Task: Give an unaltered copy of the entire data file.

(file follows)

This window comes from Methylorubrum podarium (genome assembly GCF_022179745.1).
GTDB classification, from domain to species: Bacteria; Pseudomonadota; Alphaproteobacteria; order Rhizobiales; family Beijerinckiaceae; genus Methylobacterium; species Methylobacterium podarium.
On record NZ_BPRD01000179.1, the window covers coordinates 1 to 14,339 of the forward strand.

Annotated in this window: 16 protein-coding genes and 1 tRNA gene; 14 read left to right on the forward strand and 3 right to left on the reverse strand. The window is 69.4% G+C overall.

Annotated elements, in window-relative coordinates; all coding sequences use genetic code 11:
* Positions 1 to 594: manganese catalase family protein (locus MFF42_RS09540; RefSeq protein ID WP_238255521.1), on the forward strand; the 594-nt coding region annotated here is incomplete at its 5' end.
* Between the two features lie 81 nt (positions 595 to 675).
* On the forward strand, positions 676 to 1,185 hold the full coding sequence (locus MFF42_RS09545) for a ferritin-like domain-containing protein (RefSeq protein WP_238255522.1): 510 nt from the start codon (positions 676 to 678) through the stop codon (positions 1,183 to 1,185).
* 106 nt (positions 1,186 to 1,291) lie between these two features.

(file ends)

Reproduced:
This window comes from Methylorubrum podarium (genome assembly GCF_022179745.1).
GTDB classification, from domain to species: Bacteria; Pseudomonadota; Alphaproteobacteria; order Rhizobiales; family Beijerinckiaceae; genus Methylobacterium; species Methylobacterium podarium.
On record NZ_BPRD01000179.1, the window covers coordinates 1 to 14,339 of the forward strand.

Annotated in this window: 16 protein-coding genes and 1 tRNA gene; 14 read left to right on the forward strand and 3 right to left on the reverse strand. The window is 69.4% G+C overall.

Annotated elements, in window-relative coordinates; all coding sequences use genetic code 11:
* Positions 1 to 594: manganese catalase family protein (locus MFF42_RS09540; RefSeq protein ID WP_238255521.1), on the forward strand; the 594-nt coding region annotated here is incomplete at its 5' end.
* Between the two features lie 81 nt (positions 595 to 675).
* On the forward strand, positions 676 to 1,185 hold the full coding sequence (locus MFF42_RS09545) for a ferritin-like domain-containing protein (RefSeq protein WP_238255522.1): 510 nt from the start codon (positions 676 to 678) through the stop codon (positions 1,183 to 1,185).
* 106 nt (positions 1,186 to 1,291) lie between these two features.